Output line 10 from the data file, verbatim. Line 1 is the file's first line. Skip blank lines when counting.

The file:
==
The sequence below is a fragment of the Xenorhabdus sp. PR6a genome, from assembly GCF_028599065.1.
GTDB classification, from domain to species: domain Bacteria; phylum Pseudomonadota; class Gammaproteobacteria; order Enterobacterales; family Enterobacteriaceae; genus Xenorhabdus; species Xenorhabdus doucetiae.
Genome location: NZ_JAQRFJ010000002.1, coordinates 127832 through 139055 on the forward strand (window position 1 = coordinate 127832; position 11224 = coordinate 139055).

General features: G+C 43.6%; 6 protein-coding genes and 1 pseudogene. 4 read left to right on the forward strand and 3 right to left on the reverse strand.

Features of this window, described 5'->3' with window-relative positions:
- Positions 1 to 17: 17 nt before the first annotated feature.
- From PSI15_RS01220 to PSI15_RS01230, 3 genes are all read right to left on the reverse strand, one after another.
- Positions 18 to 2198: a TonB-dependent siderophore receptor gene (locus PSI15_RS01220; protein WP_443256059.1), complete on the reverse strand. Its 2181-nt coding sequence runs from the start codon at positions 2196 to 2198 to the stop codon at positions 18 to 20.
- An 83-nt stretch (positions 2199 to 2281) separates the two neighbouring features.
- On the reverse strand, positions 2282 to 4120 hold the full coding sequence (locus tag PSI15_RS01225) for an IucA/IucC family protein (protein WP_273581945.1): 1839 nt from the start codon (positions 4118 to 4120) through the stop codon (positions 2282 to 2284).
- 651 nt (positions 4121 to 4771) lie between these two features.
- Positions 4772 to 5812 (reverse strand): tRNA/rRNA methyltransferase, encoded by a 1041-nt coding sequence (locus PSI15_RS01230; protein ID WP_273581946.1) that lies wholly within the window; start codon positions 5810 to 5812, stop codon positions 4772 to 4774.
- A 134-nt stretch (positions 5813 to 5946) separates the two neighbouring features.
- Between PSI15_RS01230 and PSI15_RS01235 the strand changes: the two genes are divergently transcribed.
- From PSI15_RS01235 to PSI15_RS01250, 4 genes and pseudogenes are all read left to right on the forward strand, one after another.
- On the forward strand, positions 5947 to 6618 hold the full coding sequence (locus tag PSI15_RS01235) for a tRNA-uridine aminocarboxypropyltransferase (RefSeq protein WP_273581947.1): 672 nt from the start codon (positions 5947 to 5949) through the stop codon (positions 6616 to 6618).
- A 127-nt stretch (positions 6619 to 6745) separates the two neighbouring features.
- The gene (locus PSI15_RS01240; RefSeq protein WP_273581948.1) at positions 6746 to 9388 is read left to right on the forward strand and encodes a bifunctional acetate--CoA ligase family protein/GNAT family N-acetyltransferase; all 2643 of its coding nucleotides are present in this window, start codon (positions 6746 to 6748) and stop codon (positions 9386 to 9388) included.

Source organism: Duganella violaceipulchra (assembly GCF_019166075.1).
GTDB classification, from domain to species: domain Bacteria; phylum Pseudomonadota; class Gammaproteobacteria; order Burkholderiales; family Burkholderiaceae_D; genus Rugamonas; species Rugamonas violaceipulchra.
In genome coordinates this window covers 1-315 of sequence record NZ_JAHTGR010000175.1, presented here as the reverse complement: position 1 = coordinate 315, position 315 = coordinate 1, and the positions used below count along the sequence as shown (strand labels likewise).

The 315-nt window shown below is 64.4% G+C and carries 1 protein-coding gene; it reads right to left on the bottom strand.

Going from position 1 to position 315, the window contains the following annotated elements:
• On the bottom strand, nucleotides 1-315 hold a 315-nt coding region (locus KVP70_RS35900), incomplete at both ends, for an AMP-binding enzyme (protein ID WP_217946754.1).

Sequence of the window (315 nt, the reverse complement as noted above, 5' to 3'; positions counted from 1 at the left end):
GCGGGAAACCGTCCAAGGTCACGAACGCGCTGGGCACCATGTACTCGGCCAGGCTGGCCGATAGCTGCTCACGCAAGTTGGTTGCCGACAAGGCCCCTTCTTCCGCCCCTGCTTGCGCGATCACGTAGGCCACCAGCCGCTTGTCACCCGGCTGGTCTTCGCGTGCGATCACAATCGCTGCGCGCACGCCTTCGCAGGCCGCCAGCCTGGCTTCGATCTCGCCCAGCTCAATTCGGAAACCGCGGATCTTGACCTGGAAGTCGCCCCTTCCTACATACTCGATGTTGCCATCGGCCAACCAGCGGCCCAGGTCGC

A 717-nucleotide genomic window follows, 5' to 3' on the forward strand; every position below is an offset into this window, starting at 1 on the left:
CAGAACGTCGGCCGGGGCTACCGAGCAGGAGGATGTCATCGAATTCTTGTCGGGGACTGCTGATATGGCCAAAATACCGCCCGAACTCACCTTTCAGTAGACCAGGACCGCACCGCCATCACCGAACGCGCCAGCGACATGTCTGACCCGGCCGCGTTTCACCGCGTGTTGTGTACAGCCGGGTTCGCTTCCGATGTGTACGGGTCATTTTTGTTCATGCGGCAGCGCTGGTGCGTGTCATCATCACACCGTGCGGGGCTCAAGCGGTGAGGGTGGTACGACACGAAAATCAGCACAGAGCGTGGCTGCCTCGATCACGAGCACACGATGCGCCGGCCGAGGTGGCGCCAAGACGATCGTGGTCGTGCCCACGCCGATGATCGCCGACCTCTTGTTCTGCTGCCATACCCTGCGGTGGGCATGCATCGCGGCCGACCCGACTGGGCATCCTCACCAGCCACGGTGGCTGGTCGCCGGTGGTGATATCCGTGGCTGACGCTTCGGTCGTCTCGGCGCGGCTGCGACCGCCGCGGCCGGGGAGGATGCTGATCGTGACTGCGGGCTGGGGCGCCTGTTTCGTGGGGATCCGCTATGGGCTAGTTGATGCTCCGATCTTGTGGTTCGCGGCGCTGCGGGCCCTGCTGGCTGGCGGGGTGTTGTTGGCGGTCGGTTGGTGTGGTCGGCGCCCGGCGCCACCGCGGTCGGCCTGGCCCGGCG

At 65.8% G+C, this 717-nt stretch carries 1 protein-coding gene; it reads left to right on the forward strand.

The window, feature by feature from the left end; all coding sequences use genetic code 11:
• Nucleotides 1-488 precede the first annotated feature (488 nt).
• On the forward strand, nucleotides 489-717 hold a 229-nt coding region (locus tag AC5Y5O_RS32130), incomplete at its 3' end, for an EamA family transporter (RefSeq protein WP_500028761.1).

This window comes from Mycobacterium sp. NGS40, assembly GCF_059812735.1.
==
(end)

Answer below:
- On the reverse strand, positions 2282 to 4120 hold the full coding sequence (locus tag PSI15_RS01225) for an IucA/IucC family protein (protein WP_273581945.1): 1839 nt from the start codon (positions 4118 to 4120) through the stop codon (positions 2282 to 2284).